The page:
The #MeToo movement has fundamentally changed the conversation around reporting and documenting allegations of sexual harassment in the workplace. Victims of this harassment have previously been restricted by a pervasive culture of silence and shame within the workplace—a culture where reporters are vilified and characterized as dishonest people with an axe to grind. Now, with many victims of sexual harassment publicizing their experiences in the workplace, more and more people are feeling empowered to seek justice for their treatment.
The Equal Opportunity Commission (EEOC) reported in their annual fiscal report that sexual harassment filings had an overall increase of 13.6% from 2018. The EEOC also denoted that they secured nearly $70 million for the victims of sexual harassment through enforcement on behalf of administration. These are just a few ways that the EEOC is attempting to make themselves the new champions of workplace harassment reporting in effort to improve the culture around reporting and enforcement. The EEOC seeks to empower employers to create a corporate culture within their organization that does not demonize reporting and encourages thorough investigations of all claims. By fostering this open and transparent workplace culture, employers create spaces for their employees that are safe, respectful, and thriving environment.
For a myriad of reasons, employers may have difficulty in performing due-diligence on sexual harassment claims. Whether the employer does not find the complaint credible, or as a result of oversight, when no investigation is conducted into the complaint, the organization opens itself up to subsequent litigation and a public relations nightmare. However, there are affirmative defenses for employers who can document their attempts to create a safe environment for their employees. One of the ways employers can document this is by submitting their organization to a corporate culture audit.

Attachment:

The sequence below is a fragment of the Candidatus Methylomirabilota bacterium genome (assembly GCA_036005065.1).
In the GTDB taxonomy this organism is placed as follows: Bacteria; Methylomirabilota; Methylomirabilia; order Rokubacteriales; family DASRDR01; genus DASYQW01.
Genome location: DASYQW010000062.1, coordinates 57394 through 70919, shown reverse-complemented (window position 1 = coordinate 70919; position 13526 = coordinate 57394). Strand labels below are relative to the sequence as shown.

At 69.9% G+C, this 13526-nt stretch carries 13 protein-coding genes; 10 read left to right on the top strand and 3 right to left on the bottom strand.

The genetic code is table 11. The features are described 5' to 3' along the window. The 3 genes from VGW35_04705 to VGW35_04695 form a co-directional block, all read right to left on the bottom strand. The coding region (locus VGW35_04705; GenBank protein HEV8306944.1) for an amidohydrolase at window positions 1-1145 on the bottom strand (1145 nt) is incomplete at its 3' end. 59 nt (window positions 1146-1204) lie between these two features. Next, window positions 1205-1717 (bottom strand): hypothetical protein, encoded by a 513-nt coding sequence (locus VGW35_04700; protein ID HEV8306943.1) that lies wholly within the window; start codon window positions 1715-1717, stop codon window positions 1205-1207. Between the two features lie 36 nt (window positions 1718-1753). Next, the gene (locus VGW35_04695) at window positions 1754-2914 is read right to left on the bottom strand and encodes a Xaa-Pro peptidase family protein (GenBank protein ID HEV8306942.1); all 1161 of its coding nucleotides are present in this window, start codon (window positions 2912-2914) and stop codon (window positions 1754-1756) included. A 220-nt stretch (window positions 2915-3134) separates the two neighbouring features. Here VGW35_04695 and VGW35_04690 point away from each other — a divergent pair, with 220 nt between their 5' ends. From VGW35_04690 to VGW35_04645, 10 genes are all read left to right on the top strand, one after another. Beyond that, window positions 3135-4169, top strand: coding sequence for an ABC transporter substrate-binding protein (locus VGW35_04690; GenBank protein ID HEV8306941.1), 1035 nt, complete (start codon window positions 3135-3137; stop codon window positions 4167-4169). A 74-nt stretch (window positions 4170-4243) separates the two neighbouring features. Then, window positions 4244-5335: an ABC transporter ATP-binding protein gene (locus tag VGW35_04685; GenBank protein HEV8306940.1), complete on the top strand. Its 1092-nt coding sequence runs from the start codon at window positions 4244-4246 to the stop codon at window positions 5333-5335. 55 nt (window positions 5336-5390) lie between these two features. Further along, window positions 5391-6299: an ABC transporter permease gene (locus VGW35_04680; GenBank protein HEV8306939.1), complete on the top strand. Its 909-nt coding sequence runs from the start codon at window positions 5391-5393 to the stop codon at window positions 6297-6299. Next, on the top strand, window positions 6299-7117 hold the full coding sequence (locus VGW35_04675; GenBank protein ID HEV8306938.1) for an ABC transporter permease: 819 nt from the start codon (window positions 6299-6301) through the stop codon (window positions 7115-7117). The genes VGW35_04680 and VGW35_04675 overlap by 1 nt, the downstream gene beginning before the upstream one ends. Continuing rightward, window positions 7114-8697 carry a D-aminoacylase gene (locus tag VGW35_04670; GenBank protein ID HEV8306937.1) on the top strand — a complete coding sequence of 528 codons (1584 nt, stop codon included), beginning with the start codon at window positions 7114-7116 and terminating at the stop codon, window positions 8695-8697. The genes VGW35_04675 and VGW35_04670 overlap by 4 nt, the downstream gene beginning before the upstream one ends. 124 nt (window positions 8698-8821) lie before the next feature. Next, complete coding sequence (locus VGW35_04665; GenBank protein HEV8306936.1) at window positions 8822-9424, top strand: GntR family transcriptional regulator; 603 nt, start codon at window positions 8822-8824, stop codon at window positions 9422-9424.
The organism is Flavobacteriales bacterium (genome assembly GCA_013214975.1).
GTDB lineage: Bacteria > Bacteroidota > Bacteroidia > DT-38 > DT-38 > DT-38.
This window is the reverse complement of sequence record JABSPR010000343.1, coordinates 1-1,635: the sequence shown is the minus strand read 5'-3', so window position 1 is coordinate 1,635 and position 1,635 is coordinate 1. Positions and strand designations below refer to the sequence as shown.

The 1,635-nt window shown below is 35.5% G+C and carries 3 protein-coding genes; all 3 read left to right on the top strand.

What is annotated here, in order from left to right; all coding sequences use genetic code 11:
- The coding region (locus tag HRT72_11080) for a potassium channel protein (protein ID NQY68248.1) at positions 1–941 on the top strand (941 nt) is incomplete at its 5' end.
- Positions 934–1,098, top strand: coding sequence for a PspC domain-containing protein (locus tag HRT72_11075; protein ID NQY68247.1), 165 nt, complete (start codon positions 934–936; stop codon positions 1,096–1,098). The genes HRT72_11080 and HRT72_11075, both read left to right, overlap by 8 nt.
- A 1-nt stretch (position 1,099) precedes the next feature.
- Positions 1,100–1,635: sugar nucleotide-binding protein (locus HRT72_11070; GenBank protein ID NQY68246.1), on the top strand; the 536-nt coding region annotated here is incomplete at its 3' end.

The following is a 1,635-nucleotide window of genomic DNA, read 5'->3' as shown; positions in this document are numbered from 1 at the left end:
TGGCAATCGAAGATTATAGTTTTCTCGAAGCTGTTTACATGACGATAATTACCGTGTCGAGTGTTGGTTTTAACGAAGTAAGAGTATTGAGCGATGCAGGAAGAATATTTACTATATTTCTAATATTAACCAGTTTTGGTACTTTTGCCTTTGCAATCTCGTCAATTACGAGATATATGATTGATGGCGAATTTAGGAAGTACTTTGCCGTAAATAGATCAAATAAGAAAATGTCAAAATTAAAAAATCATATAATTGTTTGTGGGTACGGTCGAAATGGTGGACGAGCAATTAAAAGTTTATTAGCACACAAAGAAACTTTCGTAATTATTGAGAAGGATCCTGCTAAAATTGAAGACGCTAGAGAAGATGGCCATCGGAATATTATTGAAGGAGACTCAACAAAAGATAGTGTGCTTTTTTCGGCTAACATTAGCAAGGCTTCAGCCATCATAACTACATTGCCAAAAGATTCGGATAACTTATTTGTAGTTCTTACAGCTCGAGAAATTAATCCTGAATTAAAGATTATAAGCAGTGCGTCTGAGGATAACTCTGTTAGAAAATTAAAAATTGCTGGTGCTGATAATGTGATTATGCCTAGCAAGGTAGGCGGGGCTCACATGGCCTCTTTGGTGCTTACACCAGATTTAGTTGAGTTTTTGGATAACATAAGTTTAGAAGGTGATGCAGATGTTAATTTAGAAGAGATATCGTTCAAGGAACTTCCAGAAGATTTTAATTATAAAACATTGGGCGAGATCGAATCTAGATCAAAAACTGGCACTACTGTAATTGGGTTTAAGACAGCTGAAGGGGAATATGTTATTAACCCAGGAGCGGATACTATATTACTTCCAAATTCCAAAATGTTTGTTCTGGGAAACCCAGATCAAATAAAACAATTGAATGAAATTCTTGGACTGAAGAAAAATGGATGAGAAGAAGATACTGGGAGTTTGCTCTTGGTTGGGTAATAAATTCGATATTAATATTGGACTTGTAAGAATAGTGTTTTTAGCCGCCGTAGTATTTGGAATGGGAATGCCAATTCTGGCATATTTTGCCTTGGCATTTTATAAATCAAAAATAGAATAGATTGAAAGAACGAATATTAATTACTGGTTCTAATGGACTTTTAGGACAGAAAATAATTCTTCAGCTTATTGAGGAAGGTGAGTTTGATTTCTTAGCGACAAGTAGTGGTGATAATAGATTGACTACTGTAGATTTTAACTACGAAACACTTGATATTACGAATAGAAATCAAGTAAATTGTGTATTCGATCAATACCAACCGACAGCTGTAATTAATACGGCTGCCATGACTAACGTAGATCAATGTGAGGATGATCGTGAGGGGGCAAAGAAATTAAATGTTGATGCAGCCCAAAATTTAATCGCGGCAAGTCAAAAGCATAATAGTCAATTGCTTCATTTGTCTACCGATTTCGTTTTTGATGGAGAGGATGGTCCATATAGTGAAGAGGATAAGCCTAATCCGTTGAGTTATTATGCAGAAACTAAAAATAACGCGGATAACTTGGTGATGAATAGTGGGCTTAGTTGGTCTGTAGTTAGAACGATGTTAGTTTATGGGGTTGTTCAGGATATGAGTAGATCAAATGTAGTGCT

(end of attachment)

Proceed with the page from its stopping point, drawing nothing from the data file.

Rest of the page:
A corporate culture audit is one of the best investments that an employer can make in 2019. These audits are typically conducted by independent risk assessment firms and in some cases, even private investigators. In essence, a corporate culture audit is basically a check-up for a business or organization—not unlike taking your car in for scheduled maintenance. An auditor will enter the work environment and conduct a series of assessments based on a previously-set agenda. The goal of the auditor is to review internal processes and the physical location (if applicable) and identify issues that could have negative consequences for the corporation or organization, such as faulty investigation procedures for internal complaints.
Not only can these audits protect businesses and organizations in the aftermath of a sexual harassment claim, but corporate culture audits can also improve your business from within. What we know about the cycle of corporate culture indicates that when employees feel valued, they are more engaged and more productive as a result. The audit also evaluates the organization’s internal operations for efficacy and efficiency. By identifying flaws within internal operations, corporations can modify those procedures to increase productivity. Corporate culture audits are an invaluable opportunity for organizations to bolster their business and improve the overall health of the workplace.
If you want to give your business a tune-up, call Lauth Investigations International today for a free quote on our corporate culture program. We are an independent private investigation firm specializing in corporate investigations and crimes against persons. We have an A+ rating with the Better Business Bureau and scores of 5-star ratings on Google. Call today and learn how we can improve your business from within.